The position of Christian doctrine—The influence of Gnosticism—Irenaeus and the Rule of Truth—The lex fidei: its threefold statement—The canon of Scripture—The services of Tertullian in relation thereto—Quotation—Relation to the Rule of Faith. Reserve or ‘Oikonomia’—Allegorical method—Changing attitude—Valentinianism—Marcion—Montanism—Monarchianism.
TERTULLIAN belongs to that period in the history of Christianity when it was developing doctrinally into a defender of the ‘Rule of Faith,’ when the Scriptures were in process of being formed into a select body of writings, when the episcopal office was assuming importance as an ecclesiastical function, when the reaction which is associated with the name of Montanus was being felt, when the Monarchian controversy was agitating the Church, and when Greek philosophy and Christianity were in process of gradual fusion.
In such a period Tertullian played an important part. He rendered great service as a defender of the ‘Rule of Faith’ against Gnosticism and Marcionitism; he assisted in establishing the authority of the writings of the New Testament, and in indicating the principles of interpretation; the episcopal office was both lauded and derided by him, in his earlier and his later days; in the Montanist reaction he was a leading figure; and in the clash between Greek philosophy and Christianity, which resulted in the assimilation by the latter of all that was best in the former, his services were valuable.
Towards the middle of the second century an interesting stage in the formulation of Christian doctrine had been reached. It was no longer sufficient or safe to proceed without some definite statement of what Christians believed. Hence the baptismal confession of belief in the Father, Son, and Holy Spirit assumed a new significance. It became, not simply the formula, |p14 confession of which was a necessary preliminary to the acceptance into the Christian community of the would-be Christian, but the embodiment of the doctrine handed down from Christ and the Apostles. In the Roman Church certainly, and in other churches probably, the baptismal confession thus became the statement of the creed of the Church. But a further necessity arose of defining what that creed meant. Of what explanations was it susceptible? Which of those explanations was correct? Hence the question of the interpretation of the creed was of the utmost importance.
The Gnostic movement was of great significance, in that it forced the Christian Church to determine and to define what its own beliefs were. By introducing a cosmogony and a theology which claimed to be compatible with the Christian religion, Valentinus and Marcion in particular made it imperative that the leaders of Christian thought should face the problem of deciding what were the doctrines which were based upon that authority.
In the task of confuting the doctrines of Valentinus and Marcion, and of defending the beliefs of the Christian Church, Tertullian took a leading part. Irenaeus had already taken his stand in declaring what the Christian Church believed. He held that the truths expressed in the Roman baptismal confession were the Rule of Truth of the Church. They were derived from the apostles, and had been held as the faith of Christians ever since. They included belief in the ‘unity of God; the identity of the supreme God with the Creator; the identity of the supreme God with the God of the Old Testament; the unity of Jesus Christ as the Son of the God who created the world; the essential divinity of Christ; the incarnation of the Son of God; the prediction of the entire history of Jesus through the Holy Spirit in the Old Testament; the reality of that history; the bodily reception of Christ into heaven; the visible return of Christ; the resurrection of all flesh; the universal judgement.’ 1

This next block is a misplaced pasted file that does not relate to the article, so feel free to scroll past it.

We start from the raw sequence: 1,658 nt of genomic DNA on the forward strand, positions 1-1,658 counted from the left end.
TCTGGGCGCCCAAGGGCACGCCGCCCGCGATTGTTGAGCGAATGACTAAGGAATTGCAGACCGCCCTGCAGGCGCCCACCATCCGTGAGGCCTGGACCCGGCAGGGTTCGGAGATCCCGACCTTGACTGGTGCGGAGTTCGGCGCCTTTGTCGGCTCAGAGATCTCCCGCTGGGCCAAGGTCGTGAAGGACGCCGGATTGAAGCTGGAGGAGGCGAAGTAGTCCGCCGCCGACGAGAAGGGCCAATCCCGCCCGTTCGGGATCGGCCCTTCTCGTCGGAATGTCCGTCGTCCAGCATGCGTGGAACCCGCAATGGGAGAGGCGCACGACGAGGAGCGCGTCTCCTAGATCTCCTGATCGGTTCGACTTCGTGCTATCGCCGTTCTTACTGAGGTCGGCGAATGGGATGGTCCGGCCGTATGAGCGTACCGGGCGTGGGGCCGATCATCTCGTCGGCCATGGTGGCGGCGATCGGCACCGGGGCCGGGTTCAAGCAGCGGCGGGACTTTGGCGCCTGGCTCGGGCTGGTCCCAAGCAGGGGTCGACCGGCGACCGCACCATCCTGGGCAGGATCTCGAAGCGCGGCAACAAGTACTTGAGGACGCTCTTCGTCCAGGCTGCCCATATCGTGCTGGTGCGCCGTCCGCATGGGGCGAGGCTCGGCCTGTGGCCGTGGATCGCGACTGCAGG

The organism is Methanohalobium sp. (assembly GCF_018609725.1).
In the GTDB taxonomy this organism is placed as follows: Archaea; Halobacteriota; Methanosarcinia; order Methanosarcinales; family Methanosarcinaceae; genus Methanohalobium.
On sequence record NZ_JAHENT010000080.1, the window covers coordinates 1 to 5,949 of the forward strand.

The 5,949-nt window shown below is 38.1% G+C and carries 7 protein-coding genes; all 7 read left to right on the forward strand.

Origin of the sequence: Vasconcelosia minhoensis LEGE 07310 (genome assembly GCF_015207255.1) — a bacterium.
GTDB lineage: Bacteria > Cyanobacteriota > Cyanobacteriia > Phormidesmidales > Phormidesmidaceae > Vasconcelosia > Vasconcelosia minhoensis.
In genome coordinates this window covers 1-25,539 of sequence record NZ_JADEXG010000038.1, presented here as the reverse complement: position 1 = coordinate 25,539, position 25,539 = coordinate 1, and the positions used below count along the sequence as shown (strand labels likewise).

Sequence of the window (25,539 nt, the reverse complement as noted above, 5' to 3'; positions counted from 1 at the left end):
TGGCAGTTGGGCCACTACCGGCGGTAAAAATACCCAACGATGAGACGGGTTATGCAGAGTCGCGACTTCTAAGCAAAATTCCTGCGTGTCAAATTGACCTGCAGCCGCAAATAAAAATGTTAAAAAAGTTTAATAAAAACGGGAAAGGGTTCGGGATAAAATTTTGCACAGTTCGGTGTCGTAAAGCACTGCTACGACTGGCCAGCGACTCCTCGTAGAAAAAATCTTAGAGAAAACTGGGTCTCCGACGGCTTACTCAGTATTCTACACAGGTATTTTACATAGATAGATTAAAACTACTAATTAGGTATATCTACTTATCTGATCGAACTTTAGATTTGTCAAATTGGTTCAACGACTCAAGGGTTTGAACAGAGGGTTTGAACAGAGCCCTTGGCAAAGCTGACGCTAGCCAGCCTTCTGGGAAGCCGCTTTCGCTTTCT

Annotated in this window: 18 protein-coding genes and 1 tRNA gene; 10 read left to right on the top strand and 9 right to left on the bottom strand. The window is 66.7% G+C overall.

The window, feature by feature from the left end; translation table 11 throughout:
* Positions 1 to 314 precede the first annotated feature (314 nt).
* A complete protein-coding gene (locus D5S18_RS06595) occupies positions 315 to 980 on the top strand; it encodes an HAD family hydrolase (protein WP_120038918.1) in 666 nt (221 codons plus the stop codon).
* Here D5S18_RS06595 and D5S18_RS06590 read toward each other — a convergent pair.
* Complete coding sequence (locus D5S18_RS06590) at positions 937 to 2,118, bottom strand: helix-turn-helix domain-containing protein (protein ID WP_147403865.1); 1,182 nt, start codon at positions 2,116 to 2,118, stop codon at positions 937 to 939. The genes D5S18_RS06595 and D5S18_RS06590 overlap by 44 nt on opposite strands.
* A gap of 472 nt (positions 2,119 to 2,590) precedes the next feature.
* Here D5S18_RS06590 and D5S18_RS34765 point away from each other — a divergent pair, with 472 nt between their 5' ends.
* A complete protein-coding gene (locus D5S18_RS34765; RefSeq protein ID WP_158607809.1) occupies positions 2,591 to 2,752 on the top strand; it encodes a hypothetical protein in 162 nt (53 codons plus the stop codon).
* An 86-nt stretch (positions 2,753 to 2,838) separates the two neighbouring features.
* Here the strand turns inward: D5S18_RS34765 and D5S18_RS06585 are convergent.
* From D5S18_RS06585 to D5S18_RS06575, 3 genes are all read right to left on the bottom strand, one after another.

Tertullian adopted virtually the same position, save that he employed the name ‘ the Rule of Faith’ to indicate the content of the Christian belief. He has given that ‘Rule of Faith’ in three places, which may here be quoted for the sake of comparison and comment. |p15
De Praescriptione Haereticorum, c. 13: The Rule of Faith is ‘that which prescribed the belief that there is one only God, and that He is none other than the Creator of the world, who produced all things out of nothing through His own Word, first of all sent forth; that this Word is called His Son, and, under the name of God, was seen “in divers manners” by the patriarchs, heard at all times in the prophets, at last brought down by the Spirit and Power of the Father into the Virgin Mary, was made flesh in her womb, and, being born of her, went forth as Jesus Christ; thenceforth He preached the new law and the new promise of the kingdom of heaven, worked miracles; having been crucified, He rose again the third day; (then), having ascended into the heavens, He sat down at the right hand of the Father; sent instead of Himself the power of the Holy Ghost, to lead such as believe; will come with glory to take the saints to the enjoyment of everlasting life and of the heavenly promises, and to condemn the wicked to everlasting fire, after the resurrection of both these shall have happened, together with the restoration of their flesh.’
De Virginibus Velandis, c. 2 : ‘The Rule of Faith, indeed, is altogether one, alone immovable and irreformable, the rule, to wit, of believing in one only God omnipotent, the Creator of the universe, and His Son Jesus Christ, born of the Virgin Mary, crucified under Pontius Pilate, raised again the third day from the dead, received in the heavens, sitting now at the right (hand) of the Father, destined to come to judge quick and dead through the resurrection of the flesh as well (as of the spirit).